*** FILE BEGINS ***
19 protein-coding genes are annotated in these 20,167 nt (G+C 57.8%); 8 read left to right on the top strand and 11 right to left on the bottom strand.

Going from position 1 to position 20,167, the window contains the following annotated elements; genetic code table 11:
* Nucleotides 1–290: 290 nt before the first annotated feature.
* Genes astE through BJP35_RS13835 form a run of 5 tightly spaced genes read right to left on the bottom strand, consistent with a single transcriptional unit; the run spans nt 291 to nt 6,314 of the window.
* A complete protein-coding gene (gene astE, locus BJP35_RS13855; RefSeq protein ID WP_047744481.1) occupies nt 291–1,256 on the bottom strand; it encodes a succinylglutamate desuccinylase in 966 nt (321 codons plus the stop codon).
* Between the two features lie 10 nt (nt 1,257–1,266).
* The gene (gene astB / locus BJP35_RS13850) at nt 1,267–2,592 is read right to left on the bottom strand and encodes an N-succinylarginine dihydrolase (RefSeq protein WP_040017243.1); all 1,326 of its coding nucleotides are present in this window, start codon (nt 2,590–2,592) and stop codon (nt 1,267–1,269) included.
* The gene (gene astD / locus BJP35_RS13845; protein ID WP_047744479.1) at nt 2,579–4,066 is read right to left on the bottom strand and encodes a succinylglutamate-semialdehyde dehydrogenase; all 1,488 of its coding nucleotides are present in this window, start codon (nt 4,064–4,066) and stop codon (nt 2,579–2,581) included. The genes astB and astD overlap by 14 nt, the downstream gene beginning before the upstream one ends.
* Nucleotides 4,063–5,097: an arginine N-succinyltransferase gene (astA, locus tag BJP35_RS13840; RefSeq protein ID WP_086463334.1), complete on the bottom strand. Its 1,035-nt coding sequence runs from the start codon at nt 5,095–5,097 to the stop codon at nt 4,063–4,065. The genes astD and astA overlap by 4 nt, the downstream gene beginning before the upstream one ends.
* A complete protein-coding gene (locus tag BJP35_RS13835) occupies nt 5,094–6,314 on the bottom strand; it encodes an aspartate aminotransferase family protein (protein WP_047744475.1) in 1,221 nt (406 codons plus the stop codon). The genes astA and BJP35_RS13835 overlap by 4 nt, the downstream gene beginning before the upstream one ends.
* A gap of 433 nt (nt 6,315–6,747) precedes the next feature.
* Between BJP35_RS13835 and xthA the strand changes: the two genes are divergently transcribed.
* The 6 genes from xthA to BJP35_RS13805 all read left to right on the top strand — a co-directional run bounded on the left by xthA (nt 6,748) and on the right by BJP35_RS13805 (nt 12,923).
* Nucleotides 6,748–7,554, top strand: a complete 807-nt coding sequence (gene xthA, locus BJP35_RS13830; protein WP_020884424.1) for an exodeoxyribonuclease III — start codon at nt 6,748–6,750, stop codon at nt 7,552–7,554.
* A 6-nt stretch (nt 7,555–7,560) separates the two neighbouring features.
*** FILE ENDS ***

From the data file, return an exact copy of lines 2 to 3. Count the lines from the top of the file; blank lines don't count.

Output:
Going from position 1 to position 20,167, the window contains the following annotated elements; genetic code table 11:
* Nucleotides 1–290: 290 nt before the first annotated feature.